disarray

[dis-uh-rey]
verb (used with object)
1.
to put out of array or order; throw into disorder.
2.
to undress.
noun
3.
disorder; confusion: The army retreated in disarray.
4.
disorder of apparel.

Origin:
1350–1400; (noun) late Middle English; Middle English disrai, d(e)rai < Anglo-French dissairay, Old French desaroi; (v.) Middle English disarayen < Anglo-French desaraier, Old French desareer; see dis-1, array

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World English Dictionary
disarray (ˌdɪsəˈreɪ)
 
n
1.  confusion, dismay, and lack of discipline
2.  (esp of clothing) disorderliness; untidiness
 
vb
3.  to throw into confusion
4.  archaic to undress

Collins English Dictionary - Complete & Unabridged 10th Edition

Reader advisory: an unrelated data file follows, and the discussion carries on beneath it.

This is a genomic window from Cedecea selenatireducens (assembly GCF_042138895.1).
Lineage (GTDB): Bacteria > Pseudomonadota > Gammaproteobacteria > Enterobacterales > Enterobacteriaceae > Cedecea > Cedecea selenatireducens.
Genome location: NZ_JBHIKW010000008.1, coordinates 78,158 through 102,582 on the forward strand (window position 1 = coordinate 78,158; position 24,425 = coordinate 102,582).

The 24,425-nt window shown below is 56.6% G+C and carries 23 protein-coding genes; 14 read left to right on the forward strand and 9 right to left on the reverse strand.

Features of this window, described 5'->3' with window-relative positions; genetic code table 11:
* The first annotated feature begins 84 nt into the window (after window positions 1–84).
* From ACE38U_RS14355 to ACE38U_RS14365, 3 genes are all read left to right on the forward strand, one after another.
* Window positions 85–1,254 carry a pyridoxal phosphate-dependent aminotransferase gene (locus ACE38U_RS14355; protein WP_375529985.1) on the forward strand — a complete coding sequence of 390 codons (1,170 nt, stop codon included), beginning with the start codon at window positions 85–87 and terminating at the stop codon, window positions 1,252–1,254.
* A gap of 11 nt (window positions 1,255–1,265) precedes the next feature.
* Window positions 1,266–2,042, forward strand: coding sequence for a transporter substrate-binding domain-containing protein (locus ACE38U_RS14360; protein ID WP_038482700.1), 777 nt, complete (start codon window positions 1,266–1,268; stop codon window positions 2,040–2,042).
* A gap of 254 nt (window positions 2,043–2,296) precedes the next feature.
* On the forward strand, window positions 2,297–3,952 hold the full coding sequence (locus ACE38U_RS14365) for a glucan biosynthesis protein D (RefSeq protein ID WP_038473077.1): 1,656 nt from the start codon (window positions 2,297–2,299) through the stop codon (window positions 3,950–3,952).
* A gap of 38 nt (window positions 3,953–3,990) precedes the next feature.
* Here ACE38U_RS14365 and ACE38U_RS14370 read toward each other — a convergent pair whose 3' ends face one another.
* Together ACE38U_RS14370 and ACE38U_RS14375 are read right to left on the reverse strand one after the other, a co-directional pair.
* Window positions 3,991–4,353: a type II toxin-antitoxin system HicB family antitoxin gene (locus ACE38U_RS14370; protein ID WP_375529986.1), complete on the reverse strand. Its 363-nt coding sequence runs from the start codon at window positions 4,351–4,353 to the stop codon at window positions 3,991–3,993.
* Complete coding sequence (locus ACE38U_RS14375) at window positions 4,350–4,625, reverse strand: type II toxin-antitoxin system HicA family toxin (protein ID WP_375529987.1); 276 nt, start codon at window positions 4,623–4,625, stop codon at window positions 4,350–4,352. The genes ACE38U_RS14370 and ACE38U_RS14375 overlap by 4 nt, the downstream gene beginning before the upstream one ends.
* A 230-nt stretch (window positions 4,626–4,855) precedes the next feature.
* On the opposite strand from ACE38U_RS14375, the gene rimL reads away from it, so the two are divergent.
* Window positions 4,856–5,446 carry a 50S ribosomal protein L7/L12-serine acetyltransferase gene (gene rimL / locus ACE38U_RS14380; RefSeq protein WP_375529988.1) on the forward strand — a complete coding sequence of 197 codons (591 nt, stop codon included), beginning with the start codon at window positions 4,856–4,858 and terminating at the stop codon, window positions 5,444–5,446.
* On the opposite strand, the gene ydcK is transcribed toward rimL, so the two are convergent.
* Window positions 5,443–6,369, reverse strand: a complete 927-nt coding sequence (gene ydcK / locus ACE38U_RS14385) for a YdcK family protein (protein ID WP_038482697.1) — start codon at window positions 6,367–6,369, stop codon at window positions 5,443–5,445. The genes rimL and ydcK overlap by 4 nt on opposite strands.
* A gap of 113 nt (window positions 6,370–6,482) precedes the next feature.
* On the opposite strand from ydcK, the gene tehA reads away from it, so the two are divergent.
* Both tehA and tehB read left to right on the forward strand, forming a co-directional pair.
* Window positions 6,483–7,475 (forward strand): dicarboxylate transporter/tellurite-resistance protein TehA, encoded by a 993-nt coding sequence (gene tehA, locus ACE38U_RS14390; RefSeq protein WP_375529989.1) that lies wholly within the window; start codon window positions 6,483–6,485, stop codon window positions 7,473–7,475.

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Etymonline
Word Origin & History

disarray
late 14c., from dis- "lack of" (see dis-) + array.
Online Etymology Dictionary, © 2010 Douglas Harper
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Example sentences
Many historians have taken intense interest in recent reports about the office's alleged disarray.
Their chances are boosted by the disarray among other groups.
Her work could throw fishing ethics into disarray.
While his work is a success, his personal life is in disarray.
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